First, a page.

I’ve been involved in teaching d3.js and data visualisation in several classes since more than five years.
Every time it’s like the first time.
It’s always a challenge because every class is diverse and every student is unique. It’s an ever learning process that is rewarding for this reason.
Since the coming of the 6th edition of Bigdive, I’ve started to think about how to improve the learning experience of the dataviz track I’m going to provide in class. It’s something I try to do every year.
I’ve already penned some words related to some updates that are in the pipeline.
This time I’m going to focus on something more fundamental.
In any disciplines the hardest part is the beginning, the kick-off, the phase related to understand the basics.
Out of my teaching experience, I’ve started to see patterns related to the difficulties the students usually face with.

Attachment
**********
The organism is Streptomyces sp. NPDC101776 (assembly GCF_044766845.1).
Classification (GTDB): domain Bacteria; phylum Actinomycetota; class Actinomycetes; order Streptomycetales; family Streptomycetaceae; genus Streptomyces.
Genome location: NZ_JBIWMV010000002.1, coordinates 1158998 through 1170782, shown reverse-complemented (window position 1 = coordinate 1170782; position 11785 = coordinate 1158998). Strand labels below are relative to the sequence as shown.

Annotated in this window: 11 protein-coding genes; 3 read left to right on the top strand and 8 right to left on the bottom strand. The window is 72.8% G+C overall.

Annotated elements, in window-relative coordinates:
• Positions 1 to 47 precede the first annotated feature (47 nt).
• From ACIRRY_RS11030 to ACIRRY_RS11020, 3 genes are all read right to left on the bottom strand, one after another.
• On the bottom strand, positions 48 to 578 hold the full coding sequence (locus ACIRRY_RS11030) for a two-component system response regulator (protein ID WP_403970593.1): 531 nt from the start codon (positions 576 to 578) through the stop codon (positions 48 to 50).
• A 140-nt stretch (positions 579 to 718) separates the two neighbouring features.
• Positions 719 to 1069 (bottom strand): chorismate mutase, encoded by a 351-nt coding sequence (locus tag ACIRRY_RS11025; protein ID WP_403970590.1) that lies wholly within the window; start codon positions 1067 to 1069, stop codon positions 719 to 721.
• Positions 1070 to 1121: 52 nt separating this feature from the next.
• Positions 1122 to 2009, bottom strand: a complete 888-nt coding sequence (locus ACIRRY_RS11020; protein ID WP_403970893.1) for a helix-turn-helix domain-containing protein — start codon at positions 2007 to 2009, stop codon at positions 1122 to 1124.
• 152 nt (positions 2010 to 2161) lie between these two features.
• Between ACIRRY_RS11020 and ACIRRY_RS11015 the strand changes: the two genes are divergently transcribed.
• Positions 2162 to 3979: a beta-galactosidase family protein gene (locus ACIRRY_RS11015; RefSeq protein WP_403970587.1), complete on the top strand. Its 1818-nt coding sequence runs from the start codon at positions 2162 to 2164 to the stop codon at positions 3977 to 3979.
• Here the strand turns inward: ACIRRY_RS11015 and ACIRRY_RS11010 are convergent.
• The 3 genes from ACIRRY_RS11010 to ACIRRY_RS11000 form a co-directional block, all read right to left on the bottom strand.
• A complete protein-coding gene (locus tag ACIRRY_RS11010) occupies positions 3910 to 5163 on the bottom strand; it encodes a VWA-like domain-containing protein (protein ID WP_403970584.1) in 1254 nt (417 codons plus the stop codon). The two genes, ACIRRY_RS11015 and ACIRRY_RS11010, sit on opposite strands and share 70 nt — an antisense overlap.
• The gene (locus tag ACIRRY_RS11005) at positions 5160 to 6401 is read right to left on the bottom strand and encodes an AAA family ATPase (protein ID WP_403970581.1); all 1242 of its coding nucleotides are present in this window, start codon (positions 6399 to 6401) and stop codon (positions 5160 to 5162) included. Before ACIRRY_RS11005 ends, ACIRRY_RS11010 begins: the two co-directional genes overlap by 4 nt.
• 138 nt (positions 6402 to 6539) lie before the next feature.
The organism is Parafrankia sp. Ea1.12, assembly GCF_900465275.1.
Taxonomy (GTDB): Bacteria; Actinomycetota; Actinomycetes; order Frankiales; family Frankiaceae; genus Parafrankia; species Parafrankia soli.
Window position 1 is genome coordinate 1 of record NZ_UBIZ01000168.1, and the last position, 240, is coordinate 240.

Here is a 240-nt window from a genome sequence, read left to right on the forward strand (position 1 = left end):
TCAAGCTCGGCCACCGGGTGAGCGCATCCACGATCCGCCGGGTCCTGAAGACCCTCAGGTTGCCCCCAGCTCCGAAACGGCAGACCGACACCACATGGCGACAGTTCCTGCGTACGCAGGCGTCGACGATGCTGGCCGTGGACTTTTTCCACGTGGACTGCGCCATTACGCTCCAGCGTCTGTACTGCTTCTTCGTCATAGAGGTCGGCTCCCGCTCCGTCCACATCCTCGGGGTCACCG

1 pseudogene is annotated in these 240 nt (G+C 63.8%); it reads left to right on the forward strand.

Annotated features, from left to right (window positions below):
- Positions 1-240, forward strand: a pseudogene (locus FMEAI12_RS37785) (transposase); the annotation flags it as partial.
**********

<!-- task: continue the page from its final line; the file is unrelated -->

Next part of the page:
It’s like there was a missing step between the zero knowledge and the first line of code.
Indeed, it’s the lack of the DOM understanding.
D3.js is a layer on top of the DOM technology. You cannot really understand the library without a good understanding of its foundations.
The DOM looks like a toy for experienced programmers and maybe this is the reason why it’s common to find d3.js tutorials that take the DOM for granted. It shouldn’t be like that.
What I’ve seen in my experience is that the more the students have an understanding of HTML/SVG and CSS selection the faster is the route to be proficient with d3.js.
This is why I do usually teach the basics of DOM during the first lesson.
Having said that, the best advice I can give to people wishing to learn d3.js is pretty straight:
Learn the DOM first.
That means, start learning the foundation of the web platform and its technologies such as:
- How the HTML works
- How the SVG tag works, the primitive elements, the coordinate system, the scene graph
- How CSS selection works
Even with a brief understanding of the above topics, approaching the basic of D3.js become way easier by an order of magnitude.
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